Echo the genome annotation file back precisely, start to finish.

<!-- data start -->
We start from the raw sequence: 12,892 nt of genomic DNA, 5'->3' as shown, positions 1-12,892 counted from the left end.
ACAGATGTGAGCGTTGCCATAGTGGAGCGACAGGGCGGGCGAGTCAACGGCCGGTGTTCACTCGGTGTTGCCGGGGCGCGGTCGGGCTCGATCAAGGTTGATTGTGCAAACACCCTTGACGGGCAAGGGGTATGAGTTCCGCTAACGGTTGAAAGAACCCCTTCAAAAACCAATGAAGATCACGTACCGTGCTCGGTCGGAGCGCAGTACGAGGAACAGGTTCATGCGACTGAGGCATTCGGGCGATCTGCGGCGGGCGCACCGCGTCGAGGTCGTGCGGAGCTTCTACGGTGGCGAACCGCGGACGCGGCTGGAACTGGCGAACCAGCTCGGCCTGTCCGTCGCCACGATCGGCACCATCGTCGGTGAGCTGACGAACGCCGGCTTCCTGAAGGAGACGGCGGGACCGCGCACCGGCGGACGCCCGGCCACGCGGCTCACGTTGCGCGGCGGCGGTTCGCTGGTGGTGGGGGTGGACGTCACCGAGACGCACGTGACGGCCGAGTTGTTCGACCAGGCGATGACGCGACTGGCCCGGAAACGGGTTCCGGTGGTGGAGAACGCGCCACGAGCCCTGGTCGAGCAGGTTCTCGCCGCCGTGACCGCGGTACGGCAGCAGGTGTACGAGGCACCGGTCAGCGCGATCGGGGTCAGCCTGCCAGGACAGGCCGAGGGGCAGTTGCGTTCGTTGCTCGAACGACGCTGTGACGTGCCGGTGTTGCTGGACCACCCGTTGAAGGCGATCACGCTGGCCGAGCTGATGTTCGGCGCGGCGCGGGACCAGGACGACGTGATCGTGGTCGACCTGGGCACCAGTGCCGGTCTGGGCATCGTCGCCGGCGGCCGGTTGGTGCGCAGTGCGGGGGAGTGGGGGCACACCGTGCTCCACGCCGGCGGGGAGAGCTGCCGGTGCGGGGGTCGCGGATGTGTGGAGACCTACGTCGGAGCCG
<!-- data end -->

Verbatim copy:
We start from the raw sequence: 12,892 nt of genomic DNA, 5'->3' as shown, positions 1-12,892 counted from the left end.
ACAGATGTGAGCGTTGCCATAGTGGAGCGACAGGGCGGGCGAGTCAACGGCCGGTGTTCACTCGGTGTTGCCGGGGCGCGGTCGGGCTCGATCAAGGTTGATTGTGCAAACACCCTTGACGGGCAAGGGGTATGAGTTCCGCTAACGGTTGAAAGAACCCCTTCAAAAACCAATGAAGATCACGTACCGTGCTCGGTCGGAGCGCAGTACGAGGAACAGGTTCATGCGACTGAGGCATTCGGGCGATCTGCGGCGGGCGCACCGCGTCGAGGTCGTGCGGAGCTTCTACGGTGGCGAACCGCGGACGCGGCTGGAACTGGCGAACCAGCTCGGCCTGTCCGTCGCCACGATCGGCACCATCGTCGGTGAGCTGACGAACGCCGGCTTCCTGAAGGAGACGGCGGGACCGCGCACCGGCGGACGCCCGGCCACGCGGCTCACGTTGCGCGGCGGCGGTTCGCTGGTGGTGGGGGTGGACGTCACCGAGACGCACGTGACGGCCGAGTTGTTCGACCAGGCGATGACGCGACTGGCCCGGAAACGGGTTCCGGTGGTGGAGAACGCGCCACGAGCCCTGGTCGAGCAGGTTCTCGCCGCCGTGACCGCGGTACGGCAGCAGGTGTACGAGGCACCGGTCAGCGCGATCGGGGTCAGCCTGCCAGGACAGGCCGAGGGGCAGTTGCGTTCGTTGCTCGAACGACGCTGTGACGTGCCGGTGTTGCTGGACCACCCGTTGAAGGCGATCACGCTGGCCGAGCTGATGTTCGGCGCGGCGCGGGACCAGGACGACGTGATCGTGGTCGACCTGGGCACCAGTGCCGGTCTGGGCATCGTCGCCGGCGGCCGGTTGGTGCGCAGTGCGGGGGAGTGGGGGCACACCGTGCTCCACGCCGGCGGGGAGAGCTGCCGGTGCGGGGGTCGCGGATGTGTGGAGACCTACGTCGGAGCCG